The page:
by Rose Rushe
WITH National City of Culture funded ‘On The Wire’ and ‘Waiting in Line’ up for gongs at the Irish Times Irish Theatre Awards in February, the Pery Square based Culture programming and administrative team is shortlisted for a Judge’s Special Award. Why? “For using the city in the most imaginative way to rebrand Limerick as a beacon of artistic endeavour”.
Deserved recognition, but where is Limerick going to on an international scale is the question begged as this Cultured City chills out under January skies.
The short answer is we pitch for European Capital of Culture 2020, this halo to be shared with one other city in the Union. Current holders for 2015 are Mons in Belgium and Pilsen in Bohemia, west of Prague in the Czech Republic. A Croatian city will be the Irish city’s partner five years from now.
It was proposed at a December presentation to Limerick City and County Council by the City of Culture team that a professional team of five, as a new company serviced by Limerick local authorities, called Limerick Creates would push Limerick’s candidacy for this enormously significant title.
“Take the Legacy projects,” City of Culture Mike FitzPatrick said to Arts page later of 2014 initiatives, “take the explosive energy of that culture, that has to be the way forward. For the initial bid to be in by next October 17, 2015 there is Limerick, Galway, Dublin, Waterford and Wexford in the mix” [Louth authority representatives have attended a Government briefing session].
“A selection committee will decide on the shortlist and there is another nine months to develop a programme, the financial investment around strategy and ideas”.
Buzz augurs well for Limerick with The Arts Council upping its grants locally by 3.5 per cent for 2015, despite swingeing cuts in Dublin and Cork.
FITZPATRICK makes the point that “we are not handing over National City of Culture status anywhere”. Councillors, Culture House, the six Pillars (Food & Craft, Sports, History & Heritage and so on) are consensual that the momentum be captured and made good for an internationally productive future in which Limerick rules OK – and preferably, rules Europe 2020.
Action suggested is to put out a tender for consultants to write the proposal for submission as required by cities on the long list. Limerick Council chief executive Conn Murray has set aside €600,000, as he told councillors on Monday January 12, “not money to be spent on preparation for the bid but in anticipation of being successful to ensure sufficient resource is available at an early stage of planning. A lesson learned from our experience to date”.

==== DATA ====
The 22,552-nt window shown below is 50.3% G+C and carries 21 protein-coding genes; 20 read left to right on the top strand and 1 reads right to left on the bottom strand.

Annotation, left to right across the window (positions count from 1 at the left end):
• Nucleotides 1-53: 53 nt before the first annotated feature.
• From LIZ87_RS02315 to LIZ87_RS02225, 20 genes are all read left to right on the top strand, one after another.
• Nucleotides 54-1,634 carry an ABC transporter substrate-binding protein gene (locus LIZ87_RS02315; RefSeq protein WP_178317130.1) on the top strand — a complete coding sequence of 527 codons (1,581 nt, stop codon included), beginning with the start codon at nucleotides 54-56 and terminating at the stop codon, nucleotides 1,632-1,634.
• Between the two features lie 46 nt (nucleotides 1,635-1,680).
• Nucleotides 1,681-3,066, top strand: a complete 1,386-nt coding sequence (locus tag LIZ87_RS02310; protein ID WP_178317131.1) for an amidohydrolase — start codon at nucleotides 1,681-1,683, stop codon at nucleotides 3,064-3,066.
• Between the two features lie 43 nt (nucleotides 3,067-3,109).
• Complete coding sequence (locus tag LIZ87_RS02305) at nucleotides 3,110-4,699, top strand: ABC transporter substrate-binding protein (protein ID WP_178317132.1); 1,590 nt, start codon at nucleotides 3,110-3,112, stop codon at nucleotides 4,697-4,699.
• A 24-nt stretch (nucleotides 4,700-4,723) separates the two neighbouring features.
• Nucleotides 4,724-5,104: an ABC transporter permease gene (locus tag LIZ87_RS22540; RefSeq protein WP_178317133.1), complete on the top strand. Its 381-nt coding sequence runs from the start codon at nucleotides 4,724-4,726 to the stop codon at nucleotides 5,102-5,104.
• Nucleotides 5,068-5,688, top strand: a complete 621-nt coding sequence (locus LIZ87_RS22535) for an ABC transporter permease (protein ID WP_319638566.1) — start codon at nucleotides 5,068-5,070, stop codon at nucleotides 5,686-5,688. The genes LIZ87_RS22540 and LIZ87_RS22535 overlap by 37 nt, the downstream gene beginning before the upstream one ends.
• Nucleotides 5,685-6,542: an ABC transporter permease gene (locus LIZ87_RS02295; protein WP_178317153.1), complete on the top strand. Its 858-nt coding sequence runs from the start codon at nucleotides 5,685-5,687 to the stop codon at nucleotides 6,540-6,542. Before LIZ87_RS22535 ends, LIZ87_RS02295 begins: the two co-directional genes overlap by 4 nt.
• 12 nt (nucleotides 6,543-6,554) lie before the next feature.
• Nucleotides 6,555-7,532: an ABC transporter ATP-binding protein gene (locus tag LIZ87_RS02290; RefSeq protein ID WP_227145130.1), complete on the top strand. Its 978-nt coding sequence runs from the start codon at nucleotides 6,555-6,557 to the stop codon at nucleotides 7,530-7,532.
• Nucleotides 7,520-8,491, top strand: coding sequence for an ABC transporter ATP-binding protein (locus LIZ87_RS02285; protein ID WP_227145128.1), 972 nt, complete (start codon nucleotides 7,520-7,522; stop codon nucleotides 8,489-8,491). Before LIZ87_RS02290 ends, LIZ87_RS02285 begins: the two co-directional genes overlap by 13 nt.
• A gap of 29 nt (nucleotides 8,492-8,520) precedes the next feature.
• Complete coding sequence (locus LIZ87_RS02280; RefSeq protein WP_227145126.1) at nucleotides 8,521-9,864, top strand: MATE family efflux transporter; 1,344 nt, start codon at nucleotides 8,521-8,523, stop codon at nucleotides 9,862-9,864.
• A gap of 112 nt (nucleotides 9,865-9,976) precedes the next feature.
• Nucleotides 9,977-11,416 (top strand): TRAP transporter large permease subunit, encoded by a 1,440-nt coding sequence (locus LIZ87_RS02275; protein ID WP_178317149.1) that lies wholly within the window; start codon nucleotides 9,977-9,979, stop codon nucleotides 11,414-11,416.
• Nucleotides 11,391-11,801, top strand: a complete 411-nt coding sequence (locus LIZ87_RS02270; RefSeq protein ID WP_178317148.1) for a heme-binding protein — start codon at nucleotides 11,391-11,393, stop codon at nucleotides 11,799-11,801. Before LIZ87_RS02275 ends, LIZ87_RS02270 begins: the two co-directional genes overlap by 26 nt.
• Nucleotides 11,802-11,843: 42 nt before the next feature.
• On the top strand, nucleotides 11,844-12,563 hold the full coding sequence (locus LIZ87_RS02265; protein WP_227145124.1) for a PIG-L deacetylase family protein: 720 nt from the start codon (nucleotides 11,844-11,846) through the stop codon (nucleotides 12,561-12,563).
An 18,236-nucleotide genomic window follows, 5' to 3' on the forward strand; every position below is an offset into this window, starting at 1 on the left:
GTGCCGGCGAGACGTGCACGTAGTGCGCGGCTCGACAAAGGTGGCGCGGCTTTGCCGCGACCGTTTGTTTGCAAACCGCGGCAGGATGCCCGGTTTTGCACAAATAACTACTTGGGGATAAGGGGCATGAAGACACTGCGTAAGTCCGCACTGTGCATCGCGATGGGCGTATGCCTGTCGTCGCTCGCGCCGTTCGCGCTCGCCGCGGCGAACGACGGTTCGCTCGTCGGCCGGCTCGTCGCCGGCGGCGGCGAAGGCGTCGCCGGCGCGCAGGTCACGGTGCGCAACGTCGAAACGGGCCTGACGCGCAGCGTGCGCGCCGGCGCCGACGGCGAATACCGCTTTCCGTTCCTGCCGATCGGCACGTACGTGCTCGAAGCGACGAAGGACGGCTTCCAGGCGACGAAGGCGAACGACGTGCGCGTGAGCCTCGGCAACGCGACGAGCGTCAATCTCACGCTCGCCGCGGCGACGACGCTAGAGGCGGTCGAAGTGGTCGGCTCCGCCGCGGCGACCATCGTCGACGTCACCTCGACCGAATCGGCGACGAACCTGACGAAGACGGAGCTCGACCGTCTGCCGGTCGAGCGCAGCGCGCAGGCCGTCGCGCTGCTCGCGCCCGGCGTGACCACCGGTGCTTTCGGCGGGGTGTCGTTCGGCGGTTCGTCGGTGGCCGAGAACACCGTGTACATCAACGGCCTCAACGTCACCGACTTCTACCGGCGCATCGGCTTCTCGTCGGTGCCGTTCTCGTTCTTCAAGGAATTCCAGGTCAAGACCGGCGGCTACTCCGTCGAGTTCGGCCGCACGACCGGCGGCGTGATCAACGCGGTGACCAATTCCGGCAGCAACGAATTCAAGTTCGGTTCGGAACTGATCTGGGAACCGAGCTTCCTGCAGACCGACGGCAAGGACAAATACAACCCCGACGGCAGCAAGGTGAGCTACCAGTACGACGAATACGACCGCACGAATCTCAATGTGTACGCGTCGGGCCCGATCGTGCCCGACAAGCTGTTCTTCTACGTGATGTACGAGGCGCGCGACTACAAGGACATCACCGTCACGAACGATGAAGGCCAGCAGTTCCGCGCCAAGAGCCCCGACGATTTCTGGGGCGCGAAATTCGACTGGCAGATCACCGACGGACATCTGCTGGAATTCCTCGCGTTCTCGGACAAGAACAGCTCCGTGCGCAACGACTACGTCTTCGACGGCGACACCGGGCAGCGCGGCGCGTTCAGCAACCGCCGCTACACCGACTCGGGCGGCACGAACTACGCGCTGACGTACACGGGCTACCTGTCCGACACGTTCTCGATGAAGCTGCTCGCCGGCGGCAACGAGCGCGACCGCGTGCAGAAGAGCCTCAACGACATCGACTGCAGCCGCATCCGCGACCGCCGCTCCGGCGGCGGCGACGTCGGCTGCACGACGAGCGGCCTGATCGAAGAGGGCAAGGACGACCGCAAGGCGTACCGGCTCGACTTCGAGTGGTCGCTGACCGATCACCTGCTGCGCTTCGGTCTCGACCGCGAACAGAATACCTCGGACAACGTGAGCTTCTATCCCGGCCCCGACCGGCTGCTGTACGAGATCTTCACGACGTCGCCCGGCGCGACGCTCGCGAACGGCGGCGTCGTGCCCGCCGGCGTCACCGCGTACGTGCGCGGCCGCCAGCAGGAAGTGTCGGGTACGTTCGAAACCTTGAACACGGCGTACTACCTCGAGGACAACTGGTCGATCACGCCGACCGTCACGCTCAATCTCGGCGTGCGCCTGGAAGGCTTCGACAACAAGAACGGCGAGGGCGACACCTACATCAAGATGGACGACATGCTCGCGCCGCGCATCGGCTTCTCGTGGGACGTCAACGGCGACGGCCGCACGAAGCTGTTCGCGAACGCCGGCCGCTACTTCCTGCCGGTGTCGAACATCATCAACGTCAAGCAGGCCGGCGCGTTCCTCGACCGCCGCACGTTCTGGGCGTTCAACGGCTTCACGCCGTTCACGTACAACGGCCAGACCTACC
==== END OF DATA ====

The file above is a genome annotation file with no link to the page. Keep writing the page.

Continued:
This is a hark back to the too-slow filtration of Government monies, €6million, to City of Culture’s use only in Spring 2014 which was a serious source of tension in programming.
THE spur is Minister for Arts, Heritage and the Gaeltacht Heather Humphreys’ December announcement of open competition for an Irish city to host European Capital of Culture 2020, up for grabs here every 15 years or so.
An international panel of 10 experts appointed by European institutions has the say in the shortlist. Ireland can hold two places on this committee and Minister Humphreys is to invite submissions nationally for these any time now.
The winning city will be named in mid to late 2016, leaving at least three years to prepare for the programme defining 2020. European Union provides funding of €1.5million for the winners by way of the Melina Mercouri prize.
LIMERICK has other winning cards to play in this bid, the river that runs through it, King John’s Castle, proximity to Shannon Airport and above all, co-operative community. These underpin our Sports, Crafts, Arts, Literary identities – be you Sean Citizen, a stilt walker, shopkeeper or running a library, hotel or carpark. We are all players in this effort.
Look back at Grandmother’s fanfare for the common people, snoozing by Colbert Station and at Lee Estate, piddling in William Street and how a crowd of 260,000 came, saw and was conquered. A word from Paul Foley, senior executive officer with Limerick National City of Culture 2014 and the man responsible operations on multiple sites for all sorts of performances.
He had to ensure that statutory and crowd control measures were met.
“From an operational perspective for Limerick, it was a frenetic year and could not have happened without enormous support from the local authority, Gardai, business community and local media. The experience gained though from 2014 will be a major advantage in Limericks bid for European Capital of Culture.
“We have learned in a very detailed way… how to prepare and animate the streetscape to carry events international in scale, both creatively and safely.
“The visual and historic backdrop of the city is very striking and will compete with any city internationally in terms of imagery”.